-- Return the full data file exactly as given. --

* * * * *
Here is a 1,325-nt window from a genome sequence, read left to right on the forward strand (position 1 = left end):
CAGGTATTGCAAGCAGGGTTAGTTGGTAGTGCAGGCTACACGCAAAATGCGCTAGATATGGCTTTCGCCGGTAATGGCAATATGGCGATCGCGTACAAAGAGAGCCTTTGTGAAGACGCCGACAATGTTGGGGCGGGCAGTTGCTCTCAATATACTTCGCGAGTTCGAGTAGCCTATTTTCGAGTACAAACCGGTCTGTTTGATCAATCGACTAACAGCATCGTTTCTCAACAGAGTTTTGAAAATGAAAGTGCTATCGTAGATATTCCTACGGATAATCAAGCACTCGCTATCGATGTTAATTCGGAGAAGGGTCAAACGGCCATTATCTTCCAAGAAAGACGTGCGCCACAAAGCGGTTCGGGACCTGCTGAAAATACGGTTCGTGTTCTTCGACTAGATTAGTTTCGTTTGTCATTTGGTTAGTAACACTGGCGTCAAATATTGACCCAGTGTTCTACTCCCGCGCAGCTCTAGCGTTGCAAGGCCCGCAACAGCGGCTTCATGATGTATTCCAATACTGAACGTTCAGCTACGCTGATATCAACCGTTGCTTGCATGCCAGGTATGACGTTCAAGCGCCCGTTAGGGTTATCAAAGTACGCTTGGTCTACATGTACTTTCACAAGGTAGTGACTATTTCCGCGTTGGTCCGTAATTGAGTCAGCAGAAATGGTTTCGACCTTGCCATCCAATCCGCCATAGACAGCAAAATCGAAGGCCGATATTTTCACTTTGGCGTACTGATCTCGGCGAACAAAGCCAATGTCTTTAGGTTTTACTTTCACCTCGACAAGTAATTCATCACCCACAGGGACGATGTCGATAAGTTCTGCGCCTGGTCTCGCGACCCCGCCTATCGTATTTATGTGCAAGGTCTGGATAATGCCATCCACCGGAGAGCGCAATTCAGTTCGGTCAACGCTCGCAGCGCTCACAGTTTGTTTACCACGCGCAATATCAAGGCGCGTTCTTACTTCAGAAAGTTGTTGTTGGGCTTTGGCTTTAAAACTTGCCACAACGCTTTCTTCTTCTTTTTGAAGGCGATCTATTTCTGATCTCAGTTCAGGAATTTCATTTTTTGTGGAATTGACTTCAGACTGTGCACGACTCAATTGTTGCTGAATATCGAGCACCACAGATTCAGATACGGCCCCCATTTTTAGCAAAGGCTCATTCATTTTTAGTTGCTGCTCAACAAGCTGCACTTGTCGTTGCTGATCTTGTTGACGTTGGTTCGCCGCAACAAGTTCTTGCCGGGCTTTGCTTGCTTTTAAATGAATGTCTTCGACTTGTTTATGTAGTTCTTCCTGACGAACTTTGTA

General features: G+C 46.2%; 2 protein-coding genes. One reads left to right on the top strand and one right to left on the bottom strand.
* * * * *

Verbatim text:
Here is a 1,325-nt window from a genome sequence, read left to right on the forward strand (position 1 = left end):
CAGGTATTGCAAGCAGGGTTAGTTGGTAGTGCAGGCTACACGCAAAATGCGCTAGATATGGCTTTCGCCGGTAATGGCAATATGGCGATCGCGTACAAAGAGAGCCTTTGTGAAGACGCCGACAATGTTGGGGCGGGCAGTTGCTCTCAATATACTTCGCGAGTTCGAGTAGCCTATTTTCGAGTACAAACCGGTCTGTTTGATCAATCGACTAACAGCATCGTTTCTCAACAGAGTTTTGAAAATGAAAGTGCTATCGTAGATATTCCTACGGATAATCAAGCACTCGCTATCGATGTTAATTCGGAGAAGGGTCAAACGGCCATTATCTTCCAAGAAAGACGTGCGCCACAAAGCGGTTCGGGACCTGCTGAAAATACGGTTCGTGTTCTTCGACTAGATTAGTTTCGTTTGTCATTTGGTTAGTAACACTGGCGTCAAATATTGACCCAGTGTTCTACTCCCGCGCAGCTCTAGCGTTGCAAGGCCCGCAACAGCGGCTTCATGATGTATTCCAATACTGAACGTTCAGCTACGCTGATATCAACCGTTGCTTGCATGCCAGGTATGACGTTCAAGCGCCCGTTAGGGTTATCAAAGTACGCTTGGTCTACATGTACTTTCACAAGGTAGTGACTATTTCCGCGTTGGTCCGTAATTGAGTCAGCAGAAATGGTTTCGACCTTGCCATCCAATCCGCCATAGACAGCAAAATCGAAGGCCGATATTTTCACTTTGGCGTACTGATCTCGGCGAACAAAGCCAATGTCTTTAGGTTTTACTTTCACCTCGACAAGTAATTCATCACCCACAGGGACGATGTCGATAAGTTCTGCGCCTGGTCTCGCGACCCCGCCTATCGTATTTATGTGCAAGGTCTGGATAATGCCATCCACCGGAGAGCGCAATTCAGTTCGGTCAACGCTCGCAGCGCTCACAGTTTGTTTACCACGCGCAATATCAAGGCGCGTTCTTACTTCAGAAAGTTGTTGTTGGGCTTTGGCTTTAAAACTTGCCACAACGCTTTCTTCTTCTTTTTGAAGGCGATCTATTTCTGATCTCAGTTCAGGAATTTCATTTTTTGTGGAATTGACTTCAGACTGTGCACGACTCAATTGTTGCTGAATATCGAGCACCACAGATTCAGATACGGCCCCCATTTTTAGCAAAGGCTCATTCATTTTTAGTTGCTGCTCAACAAGCTGCACTTGTCGTTGCTGATCTTGTTGACGTTGGTTCGCCGCAACAAGTTCTTGCCGGGCTTTGCTTGCTTTTAAATGAATGTCTTCGACTTGTTTATGTAGTTCTTCCTGACGAACTTTGTA

General features: G+C 46.2%; 2 protein-coding genes. One reads left to right on the top strand and one right to left on the bottom strand.